Summer Solstice at Sutton Hoo

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Sutton Hoo © David Gill

There are preparations underway at Sutton Hoo for the ‘Summer Solstice’ weekend. One of the displays includes (reconstructed) material from Switzerland that was contemporary with the Sutton Hoo burial.

Vindolanda: the Replica of the Turf Wall

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Turf Wall replica, Vindolanda © David Gill

In 1972/73 the Vindolanda Trust decided to construct a possible replica of the turf wall that had formed part of Hadrian’s Wall west of the river Irthing. This photograph must have been taken in the mid 1970s as the ditch appears to have been cut relatively recently.

The replica did not meet with enthusiasm. J. McMillan, the Deputy Director of Education for Gateshead, wrote to The Times (27 April 1974) in defence of the project: ‘the replicas add another dimension to the site’. Indeed there was a libel case that found in favour of the archaeologists working at Vindolanda (‘Apology to Vindolanda archaeologists’, The Times 21 May 1974).

Board Game at Sutton Hoo

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Reconstructed ship burial at National Trust Sutton Hoo © David Gill

The reconstructed ship burial in the exhibition centre at National Trust Sutton Hoo includes the board game that was placed alongside the body. The original pieces are now in the British Museum.

Eddie Duggan writes:

It looks like hnefatafl – but all the bits are the same colour! 
The pieces are on the lines rather than in the spaces (alea evangelii may have been played on the lines, but alea evangelii was also probably intended as a symbolic use of the board [cf Wink Martindale’s “Deck of Cards”] rather than as a playable board game that was played for fun).  
If it is hnefatafl, pieces would play on the squares and there would be 24 attacking pieces and 12 defenders (together with defending a king); the defending pieces’ starting position is in a  symmetrical arrangement around the king while the attacking forces are grouped in sixes on each of the four sides. The aim is to get the king to safety, although which squares constitute safety is a matter of debate due to Linnaeus (the botanist) failing to make accurate notes during his tour of Lappland (Lachesis lapponica).
 

Reconstructions at Rievaulx Abbey

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Rievaulx Abbey © David Gill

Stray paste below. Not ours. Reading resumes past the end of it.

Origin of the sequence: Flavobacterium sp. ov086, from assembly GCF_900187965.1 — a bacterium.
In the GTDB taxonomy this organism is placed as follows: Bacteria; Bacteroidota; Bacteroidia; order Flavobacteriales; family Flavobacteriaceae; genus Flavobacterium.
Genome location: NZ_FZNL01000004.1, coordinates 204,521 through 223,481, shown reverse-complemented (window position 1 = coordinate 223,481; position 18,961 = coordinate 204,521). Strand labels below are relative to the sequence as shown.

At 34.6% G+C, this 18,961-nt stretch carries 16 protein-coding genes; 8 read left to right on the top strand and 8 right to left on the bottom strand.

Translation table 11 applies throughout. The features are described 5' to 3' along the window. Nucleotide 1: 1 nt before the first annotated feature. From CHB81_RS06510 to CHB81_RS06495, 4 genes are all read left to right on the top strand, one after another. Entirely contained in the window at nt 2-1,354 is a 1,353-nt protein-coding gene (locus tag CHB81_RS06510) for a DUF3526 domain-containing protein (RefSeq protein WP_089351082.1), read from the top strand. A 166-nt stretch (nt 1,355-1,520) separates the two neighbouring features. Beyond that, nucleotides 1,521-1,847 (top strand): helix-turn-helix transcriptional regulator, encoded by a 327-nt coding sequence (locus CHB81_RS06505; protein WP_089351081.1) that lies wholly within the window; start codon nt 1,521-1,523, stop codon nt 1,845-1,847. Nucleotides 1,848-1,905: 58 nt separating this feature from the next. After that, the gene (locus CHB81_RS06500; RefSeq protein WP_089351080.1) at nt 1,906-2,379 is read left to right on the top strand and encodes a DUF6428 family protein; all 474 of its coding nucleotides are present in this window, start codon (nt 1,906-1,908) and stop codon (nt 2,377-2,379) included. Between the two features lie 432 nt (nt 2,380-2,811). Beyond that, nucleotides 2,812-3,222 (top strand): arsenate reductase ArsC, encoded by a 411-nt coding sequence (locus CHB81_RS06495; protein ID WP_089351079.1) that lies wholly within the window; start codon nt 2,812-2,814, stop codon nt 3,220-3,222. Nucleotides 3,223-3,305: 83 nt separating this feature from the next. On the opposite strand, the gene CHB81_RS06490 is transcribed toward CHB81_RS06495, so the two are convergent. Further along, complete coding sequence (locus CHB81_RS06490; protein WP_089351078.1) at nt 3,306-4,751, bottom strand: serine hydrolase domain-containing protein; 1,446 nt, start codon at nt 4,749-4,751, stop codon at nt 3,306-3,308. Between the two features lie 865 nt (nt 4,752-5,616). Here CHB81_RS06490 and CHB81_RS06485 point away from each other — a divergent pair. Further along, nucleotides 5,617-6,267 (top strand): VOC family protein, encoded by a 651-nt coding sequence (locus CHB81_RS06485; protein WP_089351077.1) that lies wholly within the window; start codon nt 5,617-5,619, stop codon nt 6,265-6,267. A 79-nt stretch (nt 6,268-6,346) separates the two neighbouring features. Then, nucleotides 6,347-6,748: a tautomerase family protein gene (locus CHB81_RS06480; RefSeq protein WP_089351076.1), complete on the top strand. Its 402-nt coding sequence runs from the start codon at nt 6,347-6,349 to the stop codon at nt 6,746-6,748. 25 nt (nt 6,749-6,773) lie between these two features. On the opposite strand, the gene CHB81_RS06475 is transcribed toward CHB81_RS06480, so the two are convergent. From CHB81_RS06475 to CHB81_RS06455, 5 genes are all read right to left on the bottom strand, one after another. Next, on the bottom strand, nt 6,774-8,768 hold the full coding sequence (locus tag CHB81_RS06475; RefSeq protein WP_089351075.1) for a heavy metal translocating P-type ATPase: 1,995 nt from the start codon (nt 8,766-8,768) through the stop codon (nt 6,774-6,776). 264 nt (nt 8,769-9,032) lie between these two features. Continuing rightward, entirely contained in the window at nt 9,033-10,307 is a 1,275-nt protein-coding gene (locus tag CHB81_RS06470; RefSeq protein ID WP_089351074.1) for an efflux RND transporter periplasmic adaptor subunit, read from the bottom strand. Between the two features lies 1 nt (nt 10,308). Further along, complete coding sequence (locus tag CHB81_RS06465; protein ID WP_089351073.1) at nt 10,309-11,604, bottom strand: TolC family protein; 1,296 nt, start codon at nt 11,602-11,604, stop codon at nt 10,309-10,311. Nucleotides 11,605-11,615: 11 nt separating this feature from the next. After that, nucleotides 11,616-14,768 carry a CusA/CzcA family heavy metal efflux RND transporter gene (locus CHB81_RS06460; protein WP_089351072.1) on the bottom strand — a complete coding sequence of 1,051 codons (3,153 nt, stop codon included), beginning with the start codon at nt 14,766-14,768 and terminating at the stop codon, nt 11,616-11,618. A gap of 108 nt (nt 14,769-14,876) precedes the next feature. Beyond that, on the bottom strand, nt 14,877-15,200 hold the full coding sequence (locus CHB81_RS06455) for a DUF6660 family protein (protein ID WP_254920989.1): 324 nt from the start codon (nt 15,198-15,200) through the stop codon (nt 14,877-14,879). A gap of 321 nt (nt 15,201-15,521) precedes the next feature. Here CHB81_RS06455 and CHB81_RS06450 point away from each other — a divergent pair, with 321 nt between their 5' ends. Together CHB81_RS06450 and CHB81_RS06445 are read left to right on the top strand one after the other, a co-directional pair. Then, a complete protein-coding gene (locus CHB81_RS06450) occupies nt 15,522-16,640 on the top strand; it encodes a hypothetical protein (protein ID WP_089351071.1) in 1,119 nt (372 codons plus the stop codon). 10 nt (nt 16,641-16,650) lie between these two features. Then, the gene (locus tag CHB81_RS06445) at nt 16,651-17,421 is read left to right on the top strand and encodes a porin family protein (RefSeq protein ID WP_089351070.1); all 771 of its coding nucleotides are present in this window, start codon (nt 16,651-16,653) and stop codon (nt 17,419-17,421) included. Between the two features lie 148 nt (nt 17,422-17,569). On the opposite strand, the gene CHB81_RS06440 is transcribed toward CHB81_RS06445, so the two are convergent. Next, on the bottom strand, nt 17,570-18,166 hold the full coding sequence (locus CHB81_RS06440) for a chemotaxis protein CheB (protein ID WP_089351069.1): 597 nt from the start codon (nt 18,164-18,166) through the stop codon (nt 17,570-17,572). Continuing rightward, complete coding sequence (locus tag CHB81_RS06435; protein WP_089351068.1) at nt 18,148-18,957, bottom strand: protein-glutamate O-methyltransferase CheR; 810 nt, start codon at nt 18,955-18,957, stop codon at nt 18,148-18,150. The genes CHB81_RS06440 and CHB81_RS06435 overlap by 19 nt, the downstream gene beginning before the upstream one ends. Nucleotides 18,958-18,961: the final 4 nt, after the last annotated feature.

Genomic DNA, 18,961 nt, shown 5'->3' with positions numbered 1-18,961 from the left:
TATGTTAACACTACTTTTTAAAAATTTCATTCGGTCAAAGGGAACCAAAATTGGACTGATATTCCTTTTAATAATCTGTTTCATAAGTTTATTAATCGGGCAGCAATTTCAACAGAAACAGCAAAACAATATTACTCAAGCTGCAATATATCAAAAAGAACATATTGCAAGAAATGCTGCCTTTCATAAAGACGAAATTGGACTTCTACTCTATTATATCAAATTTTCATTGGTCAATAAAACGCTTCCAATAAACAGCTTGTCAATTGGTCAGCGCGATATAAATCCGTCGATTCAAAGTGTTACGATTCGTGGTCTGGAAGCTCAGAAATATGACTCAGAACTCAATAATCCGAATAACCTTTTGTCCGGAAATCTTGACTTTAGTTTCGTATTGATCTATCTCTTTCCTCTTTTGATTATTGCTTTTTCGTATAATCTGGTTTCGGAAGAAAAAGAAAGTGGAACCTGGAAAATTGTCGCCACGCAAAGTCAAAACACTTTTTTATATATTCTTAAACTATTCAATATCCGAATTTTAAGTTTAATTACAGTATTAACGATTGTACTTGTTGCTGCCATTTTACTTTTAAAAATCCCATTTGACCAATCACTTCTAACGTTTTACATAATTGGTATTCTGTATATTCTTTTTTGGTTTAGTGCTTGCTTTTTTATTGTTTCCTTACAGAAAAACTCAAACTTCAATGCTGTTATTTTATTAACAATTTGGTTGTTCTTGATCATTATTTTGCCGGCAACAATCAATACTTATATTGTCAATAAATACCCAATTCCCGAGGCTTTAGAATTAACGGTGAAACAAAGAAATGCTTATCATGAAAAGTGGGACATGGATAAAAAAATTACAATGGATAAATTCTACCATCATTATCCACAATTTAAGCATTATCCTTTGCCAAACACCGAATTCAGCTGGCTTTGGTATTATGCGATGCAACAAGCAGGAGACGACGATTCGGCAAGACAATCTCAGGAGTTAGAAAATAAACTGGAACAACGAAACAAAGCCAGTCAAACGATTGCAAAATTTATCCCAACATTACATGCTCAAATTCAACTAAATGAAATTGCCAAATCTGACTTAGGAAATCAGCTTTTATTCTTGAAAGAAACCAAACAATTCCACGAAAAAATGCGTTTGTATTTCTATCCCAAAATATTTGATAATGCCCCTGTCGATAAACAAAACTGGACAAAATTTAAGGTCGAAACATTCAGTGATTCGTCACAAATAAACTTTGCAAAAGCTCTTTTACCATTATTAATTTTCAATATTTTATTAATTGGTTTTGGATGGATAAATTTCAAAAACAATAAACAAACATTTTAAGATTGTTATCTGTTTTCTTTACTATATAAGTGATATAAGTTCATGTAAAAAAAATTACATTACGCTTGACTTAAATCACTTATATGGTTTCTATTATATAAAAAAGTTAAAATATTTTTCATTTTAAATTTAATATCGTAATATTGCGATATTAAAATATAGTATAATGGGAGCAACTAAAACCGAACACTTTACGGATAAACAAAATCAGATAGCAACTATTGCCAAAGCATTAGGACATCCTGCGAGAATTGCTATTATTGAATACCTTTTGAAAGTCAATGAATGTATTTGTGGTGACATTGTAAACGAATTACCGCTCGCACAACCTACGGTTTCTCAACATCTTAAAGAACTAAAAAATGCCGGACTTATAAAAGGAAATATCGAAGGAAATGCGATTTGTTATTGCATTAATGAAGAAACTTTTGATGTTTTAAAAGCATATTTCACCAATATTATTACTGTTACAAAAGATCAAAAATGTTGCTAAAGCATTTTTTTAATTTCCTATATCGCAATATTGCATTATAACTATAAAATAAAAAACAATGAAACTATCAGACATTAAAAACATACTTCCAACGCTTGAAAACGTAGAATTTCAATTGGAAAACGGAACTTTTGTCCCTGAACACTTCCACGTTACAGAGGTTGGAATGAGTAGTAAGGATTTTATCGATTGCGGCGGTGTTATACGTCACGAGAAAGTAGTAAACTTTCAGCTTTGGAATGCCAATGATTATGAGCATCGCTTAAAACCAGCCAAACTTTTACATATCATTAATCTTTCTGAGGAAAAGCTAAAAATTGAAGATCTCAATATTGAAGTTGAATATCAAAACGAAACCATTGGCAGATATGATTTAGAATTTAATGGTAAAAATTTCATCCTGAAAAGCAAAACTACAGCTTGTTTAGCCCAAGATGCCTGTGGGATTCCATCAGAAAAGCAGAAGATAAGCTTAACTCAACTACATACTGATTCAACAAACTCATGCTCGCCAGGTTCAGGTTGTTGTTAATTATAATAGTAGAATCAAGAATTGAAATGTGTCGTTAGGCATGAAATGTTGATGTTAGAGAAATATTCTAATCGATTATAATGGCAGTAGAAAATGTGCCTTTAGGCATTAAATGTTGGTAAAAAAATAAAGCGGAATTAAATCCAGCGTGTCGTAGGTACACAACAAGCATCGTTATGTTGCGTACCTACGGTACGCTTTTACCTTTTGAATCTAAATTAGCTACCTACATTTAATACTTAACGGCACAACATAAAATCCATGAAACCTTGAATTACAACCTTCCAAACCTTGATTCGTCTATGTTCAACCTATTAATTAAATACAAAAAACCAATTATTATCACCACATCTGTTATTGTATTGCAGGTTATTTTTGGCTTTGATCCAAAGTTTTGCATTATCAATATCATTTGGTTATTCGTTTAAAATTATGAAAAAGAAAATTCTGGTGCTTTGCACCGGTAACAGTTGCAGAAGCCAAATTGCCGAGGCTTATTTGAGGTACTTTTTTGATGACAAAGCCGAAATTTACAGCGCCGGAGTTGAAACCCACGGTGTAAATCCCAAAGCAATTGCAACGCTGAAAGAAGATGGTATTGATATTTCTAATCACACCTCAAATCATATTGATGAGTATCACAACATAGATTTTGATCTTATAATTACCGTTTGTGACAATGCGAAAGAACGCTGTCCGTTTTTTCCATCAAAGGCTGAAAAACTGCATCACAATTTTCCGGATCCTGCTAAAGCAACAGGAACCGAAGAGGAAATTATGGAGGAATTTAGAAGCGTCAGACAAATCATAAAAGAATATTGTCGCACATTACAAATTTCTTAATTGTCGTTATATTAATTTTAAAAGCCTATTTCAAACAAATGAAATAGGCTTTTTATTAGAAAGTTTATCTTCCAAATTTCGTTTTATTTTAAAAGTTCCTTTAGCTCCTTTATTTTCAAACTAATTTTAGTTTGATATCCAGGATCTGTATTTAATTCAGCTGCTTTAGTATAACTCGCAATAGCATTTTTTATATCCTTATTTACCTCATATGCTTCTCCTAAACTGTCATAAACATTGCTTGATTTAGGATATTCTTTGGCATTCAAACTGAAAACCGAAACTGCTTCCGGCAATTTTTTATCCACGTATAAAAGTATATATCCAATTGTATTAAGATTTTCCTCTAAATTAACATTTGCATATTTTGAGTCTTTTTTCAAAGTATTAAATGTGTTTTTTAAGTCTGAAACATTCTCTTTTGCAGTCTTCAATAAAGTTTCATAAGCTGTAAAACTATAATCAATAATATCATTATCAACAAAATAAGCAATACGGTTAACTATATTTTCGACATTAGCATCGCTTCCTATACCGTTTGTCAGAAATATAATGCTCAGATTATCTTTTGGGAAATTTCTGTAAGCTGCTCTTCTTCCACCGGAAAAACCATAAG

Part of the arcade round the infirmary cloister at Rievaulx Abbey was reconstructed after it came under State Guardianship. The site was cleared under the direction of Sir Charles Peers in the 1920s, and some reconstructions made.

This sign on the reconstructed cloister arch was observed by William G.A. Ormsby-Gore [see his guidebooks], First Commissioner of Works, during a visit in December 1933; he made the note that it was ‘neat and unobtrusive’ and suggested further labels be applied around the site.

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Rievaulx Abbey © David Gill

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Infirmary cloister, Rievaulx Abbey © David Gill

  • Anna Keay 2004. The presentation of guardianship sites, Transactions of the Ancient Monuments Society 48:7-20 [Abstract]
  • Sebastian Fry 2014. A History of the National Heritage Collection 4: 1913-1931. The Ancient Monuments Branch under Peers and Baines. Research Report Series 48-2014. English Heritage.

Reconstructions at Binham Priory

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Binham Priory © David Gill

It is sometimes hard to spot where some of the masonry at a heritage site has been restored. At Binham Prory in Norfolk the Ministry placed a sign to show where restoration work had taken place on the supports for the main tower.

Colchester: The Fenwick Treasure

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The Fenwick Treasure © David Gill

The Fenwick Treasure was discovered in 2014 during excavations adjacent to the present High Street in Colchester. It appears to have been deposited in a small pit under the floor of one of the houses during the destruction of the Roman colony by Boudicca.

The treasure includes jewellery as well as coins.

The treasure is displayed in the Colchester Castle alongside other finds from the colony.

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Security guards for the opening of the Fenwick Treasure, Colchester Castle © David Gill

South Shields (Arbeia) Roman Fort

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South Shields Roman Fort © David Gill

The Roman fort at South Shields guards the mouth of the Tyne.The fort probably dates to the 160s, and major reconstruction took place in the early 3rd century. The site was first identified in 1875, and further excavations took place after the Second World War. The west gate was reconstructed in 1988.